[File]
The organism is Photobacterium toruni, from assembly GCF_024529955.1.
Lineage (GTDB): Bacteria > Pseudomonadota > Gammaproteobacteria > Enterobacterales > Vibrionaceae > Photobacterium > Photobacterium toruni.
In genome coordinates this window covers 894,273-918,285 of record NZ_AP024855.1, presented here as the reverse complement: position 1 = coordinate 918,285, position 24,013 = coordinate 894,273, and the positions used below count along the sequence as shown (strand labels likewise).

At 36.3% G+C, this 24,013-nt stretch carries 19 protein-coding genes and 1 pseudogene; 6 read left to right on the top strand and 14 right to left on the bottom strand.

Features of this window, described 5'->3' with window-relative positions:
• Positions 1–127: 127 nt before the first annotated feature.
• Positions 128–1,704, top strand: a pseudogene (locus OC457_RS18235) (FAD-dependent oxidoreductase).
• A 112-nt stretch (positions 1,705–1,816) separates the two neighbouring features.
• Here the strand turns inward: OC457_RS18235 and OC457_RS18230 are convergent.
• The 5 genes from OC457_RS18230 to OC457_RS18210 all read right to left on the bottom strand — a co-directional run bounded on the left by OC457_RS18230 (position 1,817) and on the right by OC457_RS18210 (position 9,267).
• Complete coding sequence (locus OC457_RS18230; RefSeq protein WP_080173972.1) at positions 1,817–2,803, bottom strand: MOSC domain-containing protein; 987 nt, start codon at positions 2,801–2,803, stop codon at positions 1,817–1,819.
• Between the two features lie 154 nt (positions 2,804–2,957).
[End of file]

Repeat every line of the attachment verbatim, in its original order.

The organism is Photobacterium toruni, from assembly GCF_024529955.1.
Lineage (GTDB): Bacteria > Pseudomonadota > Gammaproteobacteria > Enterobacterales > Vibrionaceae > Photobacterium > Photobacterium toruni.
In genome coordinates this window covers 894,273-918,285 of record NZ_AP024855.1, presented here as the reverse complement: position 1 = coordinate 918,285, position 24,013 = coordinate 894,273, and the positions used below count along the sequence as shown (strand labels likewise).

At 36.3% G+C, this 24,013-nt stretch carries 19 protein-coding genes and 1 pseudogene; 6 read left to right on the top strand and 14 right to left on the bottom strand.

Features of this window, described 5'->3' with window-relative positions:
• Positions 1–127: 127 nt before the first annotated feature.
• Positions 128–1,704, top strand: a pseudogene (locus OC457_RS18235) (FAD-dependent oxidoreductase).
• A 112-nt stretch (positions 1,705–1,816) separates the two neighbouring features.
• Here the strand turns inward: OC457_RS18235 and OC457_RS18230 are convergent.
• The 5 genes from OC457_RS18230 to OC457_RS18210 all read right to left on the bottom strand — a co-directional run bounded on the left by OC457_RS18230 (position 1,817) and on the right by OC457_RS18210 (position 9,267).
• Complete coding sequence (locus OC457_RS18230; RefSeq protein WP_080173972.1) at positions 1,817–2,803, bottom strand: MOSC domain-containing protein; 987 nt, start codon at positions 2,801–2,803, stop codon at positions 1,817–1,819.
• Between the two features lie 154 nt (positions 2,804–2,957).